Class 7 milk is a less expensive class of milk that was introduced in 2017 to address Canada’s rising surplus of non-fat solids that resulted from increased demand for butterfat. The reality is that Class 7 milk was introduced to appease Canadian milk producers who were being driven out of the market by diafiltered milk producers from the U.S. Diafiltered milk was invented after the signing of NAFTA, meaning that U.S diafiltered milk producers were not subject to NFTA’s tariff rate quota.

Pharmaceuticals: The period of data protection for biologic drugs was extended to 10-years.

Other minor differences in terms from NAFTA include the following:

Copyright/Intellectual Property Rights: Terms of copyright raised from 50 years beyond the life of the author to 70 years.

Dispute Resolution: Canada managed to retain the Chapter 19 dispute settlement system that was introduced to provide a system to resolve trade disputes and considered a means of protection from protectionism itself.

National Security: Steel and aluminum tariffs remain under Section 232 that permits the U.S to ultimately cease the import of materials considered critical for national security to ensure that domestic supplies are sufficient to meet demand in the event of war.

Sunset Clause: While NAFTA was a perpetual agreement, the USMCA expires in 2034, with parties to the agreement to convene in 2024 to decide on whether the agreement should be extended beyond 2034.

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While the deal is done and was wrapped ahead of the self-imposed 30th September deadline, the actual signing is not scheduled to take place until a signing ceremony at the end of November or on 1st December. While the ceremony will be for the cameras, the ratification of the agreement by Congress will be the interesting part, both Canada and Mexico also needing to ratify, though no issues are expected from either side of the U.S borders.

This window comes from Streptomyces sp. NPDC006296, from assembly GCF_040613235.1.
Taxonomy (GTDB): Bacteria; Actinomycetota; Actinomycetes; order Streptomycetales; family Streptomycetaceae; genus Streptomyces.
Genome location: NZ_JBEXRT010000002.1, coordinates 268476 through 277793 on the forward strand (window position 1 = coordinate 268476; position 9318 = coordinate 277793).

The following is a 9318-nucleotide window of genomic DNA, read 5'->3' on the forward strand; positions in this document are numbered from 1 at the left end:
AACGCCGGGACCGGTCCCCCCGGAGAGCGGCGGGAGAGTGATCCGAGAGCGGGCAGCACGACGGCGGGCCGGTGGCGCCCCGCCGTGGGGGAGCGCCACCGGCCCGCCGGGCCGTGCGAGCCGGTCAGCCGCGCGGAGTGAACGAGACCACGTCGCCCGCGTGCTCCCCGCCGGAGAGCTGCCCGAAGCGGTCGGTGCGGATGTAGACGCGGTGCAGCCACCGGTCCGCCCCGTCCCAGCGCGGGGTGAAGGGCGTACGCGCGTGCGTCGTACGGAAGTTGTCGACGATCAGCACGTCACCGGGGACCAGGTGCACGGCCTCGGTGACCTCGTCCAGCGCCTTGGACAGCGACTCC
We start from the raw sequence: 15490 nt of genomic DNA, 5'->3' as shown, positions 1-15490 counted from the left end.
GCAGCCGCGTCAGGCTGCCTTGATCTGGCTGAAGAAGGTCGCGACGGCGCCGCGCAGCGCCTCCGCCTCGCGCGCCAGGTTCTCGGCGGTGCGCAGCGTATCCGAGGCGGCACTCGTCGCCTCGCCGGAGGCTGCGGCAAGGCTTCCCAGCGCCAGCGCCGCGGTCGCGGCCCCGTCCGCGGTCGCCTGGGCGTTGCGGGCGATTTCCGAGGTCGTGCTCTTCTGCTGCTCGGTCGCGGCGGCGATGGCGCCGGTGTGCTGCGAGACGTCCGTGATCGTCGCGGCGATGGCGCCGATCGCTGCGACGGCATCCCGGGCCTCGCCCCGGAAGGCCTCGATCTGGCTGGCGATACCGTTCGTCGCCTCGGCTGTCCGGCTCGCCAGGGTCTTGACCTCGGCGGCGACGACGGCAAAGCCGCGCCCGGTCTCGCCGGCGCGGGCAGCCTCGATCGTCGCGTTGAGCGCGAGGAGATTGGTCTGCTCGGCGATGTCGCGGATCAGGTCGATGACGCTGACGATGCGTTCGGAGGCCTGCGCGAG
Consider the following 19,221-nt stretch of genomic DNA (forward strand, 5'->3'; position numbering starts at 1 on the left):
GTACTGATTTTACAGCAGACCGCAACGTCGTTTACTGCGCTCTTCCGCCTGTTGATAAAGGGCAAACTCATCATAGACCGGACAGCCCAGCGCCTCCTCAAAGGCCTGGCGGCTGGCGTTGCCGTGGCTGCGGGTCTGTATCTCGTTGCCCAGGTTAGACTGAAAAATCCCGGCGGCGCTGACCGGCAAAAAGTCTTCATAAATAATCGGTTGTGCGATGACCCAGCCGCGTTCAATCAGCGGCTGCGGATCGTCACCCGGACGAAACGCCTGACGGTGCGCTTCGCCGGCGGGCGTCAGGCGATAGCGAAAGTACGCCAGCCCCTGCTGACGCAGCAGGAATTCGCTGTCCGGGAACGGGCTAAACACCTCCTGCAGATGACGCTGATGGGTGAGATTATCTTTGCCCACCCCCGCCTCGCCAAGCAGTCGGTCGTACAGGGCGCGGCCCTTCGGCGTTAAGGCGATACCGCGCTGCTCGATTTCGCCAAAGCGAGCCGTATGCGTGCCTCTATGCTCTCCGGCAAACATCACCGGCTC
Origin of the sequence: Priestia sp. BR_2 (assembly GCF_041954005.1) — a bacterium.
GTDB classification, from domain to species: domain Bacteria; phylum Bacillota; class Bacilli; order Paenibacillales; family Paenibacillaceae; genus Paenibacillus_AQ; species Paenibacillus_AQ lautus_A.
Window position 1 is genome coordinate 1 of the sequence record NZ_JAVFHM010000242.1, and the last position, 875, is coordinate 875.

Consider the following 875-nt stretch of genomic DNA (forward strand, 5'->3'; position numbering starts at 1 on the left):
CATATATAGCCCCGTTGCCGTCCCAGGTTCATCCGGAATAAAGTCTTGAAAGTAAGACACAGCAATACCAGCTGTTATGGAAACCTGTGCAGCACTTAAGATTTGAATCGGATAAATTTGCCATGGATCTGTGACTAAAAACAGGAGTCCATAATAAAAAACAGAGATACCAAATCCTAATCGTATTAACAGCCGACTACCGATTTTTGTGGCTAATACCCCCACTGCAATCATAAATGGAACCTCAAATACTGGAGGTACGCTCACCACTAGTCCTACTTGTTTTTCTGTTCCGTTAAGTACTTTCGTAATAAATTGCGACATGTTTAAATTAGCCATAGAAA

November’s mid-term elections could see a shift in the balance of power that could leave the future of USMCA in the hands of the Democrats and few expect the Democrats to ratify one of Trump’s key campaign pledges, to bring an end to what the U.S President had branded the single worst trade deal that the U.S had ever made.

One also wonders whether the U.S President will have the full support of the Republicans, Trump’s negotiating tactics having certainly damaged relations with neighbors on either side of its borders and all for some minor adjustments and a name change. Even if the Republicans remain in full control of both houses come 1st December, some may decide to distance themselves from the Agreement in an attempt to protest against the way both Mexico and Canada were treated, a move that would associate the agreement more with the U.S President than with the Republican Party itself.

For those who would like to take advantage of the agreement effects, the Loonie responded to the news positively, moving to C$1.29 levels against the Dollar, with the conclusion to negotiations now supporting the BoC’s hawkish stance on monetary policy, assuming economic indicators continue to be supportive in the coming weeks. A BoC rate hike before the end of the year will likely to drive the Canadian Dollar to C$1.26 levels against the U.S Dollar, assuming crude oil prices don’t fall out of the sky. The Mexican Peso strengthen versus the US dollar, closing the previous week at 18.8313.